How are the breweries?

Als Christoph Koehler from off for the Binding Brewery heard in Frankfurt, he was “speechless in places”, as he says. It might even be of use to him. Koehler is the managing partner of the Darmstadt private brewery, which is represented in the shop with the Braustüb’l brand. In recent years, his company has gained market share in Frankfurt because many hosts no longer perceived Binding and Henninger as local brands.

Daniel Schleidt

Coordinator of the economics department in the Rhein-Main-Zeitung.

Jacqueline Vogt

Department head of the Rhein-Main editorial team of the Frankfurter Allgemeine Zeitung.

Thorsten Winter

Business editor and internet coordinator in the Rhein-Main-Zeitung.

Braustüb’l now supplies large Frankfurt festivals, such as the Grie-Soß’ festival and the Swiss street festival, and recently won the race to equip the DFB headquarters in Frankfurt. The company’s sales figures, which have been producing regional beers for 175 years, are also good: sales are currently around a third higher than last year. In 2021 many restaurants and pubs were closed for weeks due to lockdowns.

Concerned despite the good news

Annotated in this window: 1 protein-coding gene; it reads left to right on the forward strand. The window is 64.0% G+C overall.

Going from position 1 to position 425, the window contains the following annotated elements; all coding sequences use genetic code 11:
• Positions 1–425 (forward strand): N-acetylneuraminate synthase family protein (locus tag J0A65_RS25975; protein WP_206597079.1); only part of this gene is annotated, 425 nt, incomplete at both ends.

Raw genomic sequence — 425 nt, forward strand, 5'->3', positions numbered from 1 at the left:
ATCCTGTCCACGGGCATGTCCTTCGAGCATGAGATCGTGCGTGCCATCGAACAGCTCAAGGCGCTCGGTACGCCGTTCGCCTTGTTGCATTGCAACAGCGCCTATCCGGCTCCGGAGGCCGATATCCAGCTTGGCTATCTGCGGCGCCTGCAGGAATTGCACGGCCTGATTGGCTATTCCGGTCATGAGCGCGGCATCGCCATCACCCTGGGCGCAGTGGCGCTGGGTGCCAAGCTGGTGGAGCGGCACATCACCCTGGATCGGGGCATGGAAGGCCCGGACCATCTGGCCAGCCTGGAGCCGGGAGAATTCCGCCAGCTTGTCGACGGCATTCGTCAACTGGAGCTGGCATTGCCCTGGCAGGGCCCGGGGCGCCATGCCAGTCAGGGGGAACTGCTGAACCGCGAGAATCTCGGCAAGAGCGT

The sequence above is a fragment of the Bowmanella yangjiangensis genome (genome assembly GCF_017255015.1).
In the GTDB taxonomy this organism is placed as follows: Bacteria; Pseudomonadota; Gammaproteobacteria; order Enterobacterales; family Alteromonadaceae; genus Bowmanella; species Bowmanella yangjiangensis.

Despite this good news, Christoph Koehler is worried. “Sales are good, everything else is a disaster.” The company was happy to have come through the corona restrictions safely, but the next crisis is now causing problems. “The price increases are higher than ever, carbon dioxide is hardly available, the delivery times are getting longer,” he reports. Overall, the company is currently expecting additional costs in the six-figure range.

The difficulties in which the beer industry finds itself also harbor an opportunity. That says Robert Glaab, managing partner of Glaabsbräu in Seligenstadt. Small businesses like his could set themselves apart from the mass supply more than before and, in the best case, set new standards, for example in the acceptance of rising prices. So far, “the dumping prices” at which many large breweries offer their products have harmed the market as a whole. Like all breweries, Glaabsbräu is currently also suffering damage from the disrupted supply chains and, in the future, from the energy crisis.

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